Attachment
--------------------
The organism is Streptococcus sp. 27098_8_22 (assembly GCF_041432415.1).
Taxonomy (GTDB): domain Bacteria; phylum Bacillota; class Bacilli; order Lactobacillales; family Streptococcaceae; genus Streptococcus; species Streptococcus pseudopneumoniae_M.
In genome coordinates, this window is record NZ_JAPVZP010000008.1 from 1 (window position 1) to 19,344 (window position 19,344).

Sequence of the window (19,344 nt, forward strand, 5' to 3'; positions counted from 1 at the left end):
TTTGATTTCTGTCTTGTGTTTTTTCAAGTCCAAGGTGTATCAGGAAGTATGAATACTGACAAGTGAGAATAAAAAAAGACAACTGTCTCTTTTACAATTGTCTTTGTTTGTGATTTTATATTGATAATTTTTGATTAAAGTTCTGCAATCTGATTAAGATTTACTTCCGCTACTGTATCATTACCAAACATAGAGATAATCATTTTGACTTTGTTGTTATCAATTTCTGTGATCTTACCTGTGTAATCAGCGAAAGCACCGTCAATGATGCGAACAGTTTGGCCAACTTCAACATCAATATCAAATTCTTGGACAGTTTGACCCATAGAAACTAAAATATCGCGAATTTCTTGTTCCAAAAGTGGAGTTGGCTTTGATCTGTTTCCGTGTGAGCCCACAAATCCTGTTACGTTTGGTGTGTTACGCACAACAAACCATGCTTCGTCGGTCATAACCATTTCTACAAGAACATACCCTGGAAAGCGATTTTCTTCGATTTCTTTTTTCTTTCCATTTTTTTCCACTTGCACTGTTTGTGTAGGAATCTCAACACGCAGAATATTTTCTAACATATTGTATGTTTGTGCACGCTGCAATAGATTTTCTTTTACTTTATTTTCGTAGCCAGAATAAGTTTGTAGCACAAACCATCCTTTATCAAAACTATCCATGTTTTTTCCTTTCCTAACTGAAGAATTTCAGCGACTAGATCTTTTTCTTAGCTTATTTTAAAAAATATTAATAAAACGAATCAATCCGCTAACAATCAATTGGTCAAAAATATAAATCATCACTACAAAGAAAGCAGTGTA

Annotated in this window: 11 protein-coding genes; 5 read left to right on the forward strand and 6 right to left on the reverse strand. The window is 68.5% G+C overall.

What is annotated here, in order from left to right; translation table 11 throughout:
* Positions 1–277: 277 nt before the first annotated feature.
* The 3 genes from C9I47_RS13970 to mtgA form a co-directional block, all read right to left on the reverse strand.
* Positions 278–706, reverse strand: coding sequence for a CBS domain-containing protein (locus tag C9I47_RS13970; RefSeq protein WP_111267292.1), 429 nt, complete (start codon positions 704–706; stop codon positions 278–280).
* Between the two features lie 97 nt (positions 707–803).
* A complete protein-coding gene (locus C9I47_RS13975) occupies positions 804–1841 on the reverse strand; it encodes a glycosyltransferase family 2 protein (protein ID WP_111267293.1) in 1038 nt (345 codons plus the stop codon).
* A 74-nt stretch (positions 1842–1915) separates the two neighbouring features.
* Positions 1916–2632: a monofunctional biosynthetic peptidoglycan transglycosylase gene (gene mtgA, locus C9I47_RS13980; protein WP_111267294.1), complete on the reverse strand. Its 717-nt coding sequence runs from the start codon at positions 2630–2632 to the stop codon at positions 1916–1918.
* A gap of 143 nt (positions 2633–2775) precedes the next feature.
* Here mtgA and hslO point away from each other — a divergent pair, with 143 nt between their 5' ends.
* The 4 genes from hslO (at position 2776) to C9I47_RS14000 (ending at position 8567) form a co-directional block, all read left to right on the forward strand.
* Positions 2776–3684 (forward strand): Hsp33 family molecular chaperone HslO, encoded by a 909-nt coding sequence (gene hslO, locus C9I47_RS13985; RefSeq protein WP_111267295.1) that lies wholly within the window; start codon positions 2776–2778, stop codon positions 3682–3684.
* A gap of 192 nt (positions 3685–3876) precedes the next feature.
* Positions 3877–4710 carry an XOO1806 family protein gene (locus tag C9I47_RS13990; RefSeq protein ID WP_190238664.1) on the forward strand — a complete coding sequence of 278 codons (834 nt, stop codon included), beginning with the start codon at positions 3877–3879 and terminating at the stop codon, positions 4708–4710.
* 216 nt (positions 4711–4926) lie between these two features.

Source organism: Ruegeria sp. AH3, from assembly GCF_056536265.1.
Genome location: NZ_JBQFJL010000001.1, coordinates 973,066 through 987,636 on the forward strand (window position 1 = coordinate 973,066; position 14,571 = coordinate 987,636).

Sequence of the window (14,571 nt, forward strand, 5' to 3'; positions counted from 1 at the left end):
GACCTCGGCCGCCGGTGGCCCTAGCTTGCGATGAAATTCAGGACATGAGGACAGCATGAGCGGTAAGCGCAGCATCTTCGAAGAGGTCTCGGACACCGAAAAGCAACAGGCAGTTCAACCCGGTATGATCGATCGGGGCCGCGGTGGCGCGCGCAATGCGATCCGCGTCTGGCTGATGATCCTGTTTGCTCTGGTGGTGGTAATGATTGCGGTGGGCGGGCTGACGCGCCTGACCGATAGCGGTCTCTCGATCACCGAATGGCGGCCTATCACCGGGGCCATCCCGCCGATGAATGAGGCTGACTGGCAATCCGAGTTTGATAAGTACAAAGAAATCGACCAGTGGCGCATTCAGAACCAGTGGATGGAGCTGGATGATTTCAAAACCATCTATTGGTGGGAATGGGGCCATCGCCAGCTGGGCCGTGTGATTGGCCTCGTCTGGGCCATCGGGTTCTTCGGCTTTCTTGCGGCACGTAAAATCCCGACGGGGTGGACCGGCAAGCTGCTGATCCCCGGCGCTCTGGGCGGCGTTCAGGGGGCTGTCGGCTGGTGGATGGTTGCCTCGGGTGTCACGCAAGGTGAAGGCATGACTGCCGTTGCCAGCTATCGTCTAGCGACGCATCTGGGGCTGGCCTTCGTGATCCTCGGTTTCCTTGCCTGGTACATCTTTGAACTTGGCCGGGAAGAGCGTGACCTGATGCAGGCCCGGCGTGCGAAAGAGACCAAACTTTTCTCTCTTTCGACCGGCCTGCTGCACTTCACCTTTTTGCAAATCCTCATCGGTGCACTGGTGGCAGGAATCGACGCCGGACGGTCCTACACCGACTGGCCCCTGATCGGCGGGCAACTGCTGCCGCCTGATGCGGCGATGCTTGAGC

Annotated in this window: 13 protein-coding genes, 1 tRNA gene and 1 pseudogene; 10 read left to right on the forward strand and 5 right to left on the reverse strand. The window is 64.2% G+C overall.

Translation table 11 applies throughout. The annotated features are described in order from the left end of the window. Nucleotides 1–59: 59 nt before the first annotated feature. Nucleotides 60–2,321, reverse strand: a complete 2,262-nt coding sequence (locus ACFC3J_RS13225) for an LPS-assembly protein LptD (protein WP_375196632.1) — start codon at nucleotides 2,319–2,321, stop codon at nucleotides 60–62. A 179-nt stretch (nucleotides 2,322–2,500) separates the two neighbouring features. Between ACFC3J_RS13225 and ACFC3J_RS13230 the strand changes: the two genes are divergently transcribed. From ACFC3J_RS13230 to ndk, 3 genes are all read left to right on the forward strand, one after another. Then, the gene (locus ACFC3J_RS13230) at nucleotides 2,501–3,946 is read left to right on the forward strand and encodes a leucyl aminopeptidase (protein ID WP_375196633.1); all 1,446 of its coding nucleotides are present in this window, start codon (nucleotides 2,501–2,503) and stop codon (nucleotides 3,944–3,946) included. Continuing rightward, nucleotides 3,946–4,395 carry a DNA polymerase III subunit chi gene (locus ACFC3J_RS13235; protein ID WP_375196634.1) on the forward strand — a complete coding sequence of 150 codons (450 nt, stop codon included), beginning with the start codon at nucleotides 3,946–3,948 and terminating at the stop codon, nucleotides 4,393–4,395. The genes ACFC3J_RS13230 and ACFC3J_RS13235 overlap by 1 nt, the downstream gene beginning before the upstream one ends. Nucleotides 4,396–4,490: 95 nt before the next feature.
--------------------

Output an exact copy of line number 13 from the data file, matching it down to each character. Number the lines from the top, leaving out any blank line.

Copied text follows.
* A 74-nt stretch (positions 1842–1915) separates the two neighbouring features.